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Proceedings Paper

Visual processing, transformability of primaries, and visual efficiency of display devices
Author(s): William A. Thornton
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Paper Abstract

This paper follows on paper 1250-06 in SPIE Proceedings of the 1990 Conference: 'Perceiving, measuring, and using color', Michael H. Brill, Chair/Editor, February 15-16, 1990. Visual efficiency of display devices, as well as of all other applications of strong visible coloration, demands an understanding of true spectral response of normal human vision, and for a useful colorimetry of visual processing. True spectral response of vision is considered unknown, while visual processing, in the sense represented by colorimetry, is thought to be adequately understood. It is the intent of this paper and its antecedent to suggest that both are mistaken: first, that spectral response is now fairly dependably known, and second that colorimetry works too poorly to support the contention that visual processing is understood well enough for that purpose. Fortunately, it appears that much of this understanding can be gained through psychophysics, without a good knowledge of the inner working of the visual system. We repeat here some evidence of true spectral response, and introduce new evidence on some ways in which visual processing does not occur. Colorimetry (measurement of color and brightness) does not correlate well to what the normal human observer sees. In researching the reasons for the discrepancies, we use (1) accurate, absolute spectral power distributions to arrive at power-content of viewed lights, (2) in a visual colorimeter coupled by a quartz light-pipe to a precise spectroradiometer; (3) three disparate primary-sets of three spectral lights; (4) six normal acute observers. Last year, we demonstrated large errors in computed chromaticity; this year we show that the errors are not largely due to the Standard Observer, but to the 'color-matching function' (CMF), and to its uses. Last year we suggested trouble with transformation of primaries; this year we show graphic evidence that transformation of primaries fails. The repercussions of these facts--failure of CMFs as weighting functions, and of transformation of primaries-- are unpleasant to contemplate. Avenues of possible improvement of the colorimetry situation are mentioned.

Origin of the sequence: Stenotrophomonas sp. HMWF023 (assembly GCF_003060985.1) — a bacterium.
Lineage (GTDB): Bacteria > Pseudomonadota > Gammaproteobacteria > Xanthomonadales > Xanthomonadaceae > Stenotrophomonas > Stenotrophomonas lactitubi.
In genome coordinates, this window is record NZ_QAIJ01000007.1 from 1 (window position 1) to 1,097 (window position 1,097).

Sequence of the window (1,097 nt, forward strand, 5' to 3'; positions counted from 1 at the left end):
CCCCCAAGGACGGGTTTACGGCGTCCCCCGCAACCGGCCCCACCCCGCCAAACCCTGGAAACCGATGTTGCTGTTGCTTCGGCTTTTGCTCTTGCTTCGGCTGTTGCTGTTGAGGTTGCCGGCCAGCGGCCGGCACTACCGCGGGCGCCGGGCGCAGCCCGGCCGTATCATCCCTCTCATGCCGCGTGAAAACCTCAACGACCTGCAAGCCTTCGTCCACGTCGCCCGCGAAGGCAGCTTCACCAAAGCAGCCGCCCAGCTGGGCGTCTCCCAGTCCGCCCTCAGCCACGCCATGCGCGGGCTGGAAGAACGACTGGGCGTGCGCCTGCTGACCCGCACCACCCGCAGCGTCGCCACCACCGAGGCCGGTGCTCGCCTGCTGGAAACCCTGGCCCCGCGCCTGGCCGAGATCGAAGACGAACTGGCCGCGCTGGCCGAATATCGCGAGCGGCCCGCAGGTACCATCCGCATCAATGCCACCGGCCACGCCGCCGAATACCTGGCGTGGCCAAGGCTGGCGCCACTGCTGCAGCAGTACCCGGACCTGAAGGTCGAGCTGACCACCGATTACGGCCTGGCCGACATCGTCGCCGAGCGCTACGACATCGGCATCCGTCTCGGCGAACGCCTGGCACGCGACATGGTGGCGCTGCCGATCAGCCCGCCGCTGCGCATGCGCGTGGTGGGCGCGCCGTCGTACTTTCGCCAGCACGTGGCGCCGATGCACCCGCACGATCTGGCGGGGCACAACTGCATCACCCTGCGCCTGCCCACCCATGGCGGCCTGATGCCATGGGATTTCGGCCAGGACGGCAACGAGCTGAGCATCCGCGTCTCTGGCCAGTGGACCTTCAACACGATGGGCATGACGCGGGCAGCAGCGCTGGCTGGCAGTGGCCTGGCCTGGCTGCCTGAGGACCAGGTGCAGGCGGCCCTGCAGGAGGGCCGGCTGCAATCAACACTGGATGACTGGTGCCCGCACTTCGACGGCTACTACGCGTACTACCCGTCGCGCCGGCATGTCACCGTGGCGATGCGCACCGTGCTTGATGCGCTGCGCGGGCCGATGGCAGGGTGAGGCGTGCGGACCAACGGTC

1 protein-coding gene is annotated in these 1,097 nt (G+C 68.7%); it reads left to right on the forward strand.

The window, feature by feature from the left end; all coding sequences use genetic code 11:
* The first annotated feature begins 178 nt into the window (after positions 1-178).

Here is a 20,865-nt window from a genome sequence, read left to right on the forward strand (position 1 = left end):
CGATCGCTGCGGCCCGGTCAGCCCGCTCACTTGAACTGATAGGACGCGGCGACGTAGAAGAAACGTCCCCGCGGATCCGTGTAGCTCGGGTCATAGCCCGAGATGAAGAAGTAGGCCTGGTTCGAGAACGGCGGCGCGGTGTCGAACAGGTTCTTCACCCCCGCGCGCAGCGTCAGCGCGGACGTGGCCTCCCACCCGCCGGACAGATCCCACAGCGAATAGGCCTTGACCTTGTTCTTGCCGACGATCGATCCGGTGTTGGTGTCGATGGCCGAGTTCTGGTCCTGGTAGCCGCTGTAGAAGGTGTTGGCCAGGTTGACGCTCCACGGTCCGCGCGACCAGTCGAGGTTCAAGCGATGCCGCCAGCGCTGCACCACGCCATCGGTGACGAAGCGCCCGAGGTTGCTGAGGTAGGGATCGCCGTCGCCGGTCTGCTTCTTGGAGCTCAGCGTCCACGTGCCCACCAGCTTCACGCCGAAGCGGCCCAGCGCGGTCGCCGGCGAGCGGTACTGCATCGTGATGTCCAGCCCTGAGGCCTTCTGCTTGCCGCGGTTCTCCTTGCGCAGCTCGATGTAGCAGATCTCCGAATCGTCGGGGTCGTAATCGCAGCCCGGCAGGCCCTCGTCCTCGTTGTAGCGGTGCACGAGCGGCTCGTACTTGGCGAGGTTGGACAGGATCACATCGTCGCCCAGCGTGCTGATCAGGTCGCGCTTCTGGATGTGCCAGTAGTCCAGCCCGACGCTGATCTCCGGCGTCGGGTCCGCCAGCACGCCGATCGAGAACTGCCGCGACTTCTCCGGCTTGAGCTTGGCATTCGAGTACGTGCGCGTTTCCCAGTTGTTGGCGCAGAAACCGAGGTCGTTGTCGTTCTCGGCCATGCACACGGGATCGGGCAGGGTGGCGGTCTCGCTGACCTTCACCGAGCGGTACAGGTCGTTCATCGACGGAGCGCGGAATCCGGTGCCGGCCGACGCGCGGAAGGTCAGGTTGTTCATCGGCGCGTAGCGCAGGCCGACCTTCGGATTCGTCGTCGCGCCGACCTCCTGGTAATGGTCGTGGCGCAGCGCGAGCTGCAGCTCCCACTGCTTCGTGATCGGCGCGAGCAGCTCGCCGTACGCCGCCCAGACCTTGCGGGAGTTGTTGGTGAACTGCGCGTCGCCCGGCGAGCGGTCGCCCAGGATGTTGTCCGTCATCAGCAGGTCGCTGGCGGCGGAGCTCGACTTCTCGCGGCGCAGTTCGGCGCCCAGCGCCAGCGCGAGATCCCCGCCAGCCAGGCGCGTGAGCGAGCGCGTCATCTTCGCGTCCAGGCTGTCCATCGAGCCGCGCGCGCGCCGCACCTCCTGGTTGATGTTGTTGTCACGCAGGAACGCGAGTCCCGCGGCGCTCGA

Paper Details

Date Published: 1 June 1991
PDF: 12 pages
Proc. SPIE 1453, Human Vision, Visual Processing, and Digital Display II, (1 June 1991); doi: 10.1117/12.44372
Show Author Affiliations
William A. Thornton, Prime-Color, Inc. (United States)

Published in SPIE Proceedings Vol. 1453:
Human Vision, Visual Processing, and Digital Display II
Bernice E. Rogowitz; Michael H. Brill; Jan P. Allebach, Editor(s)

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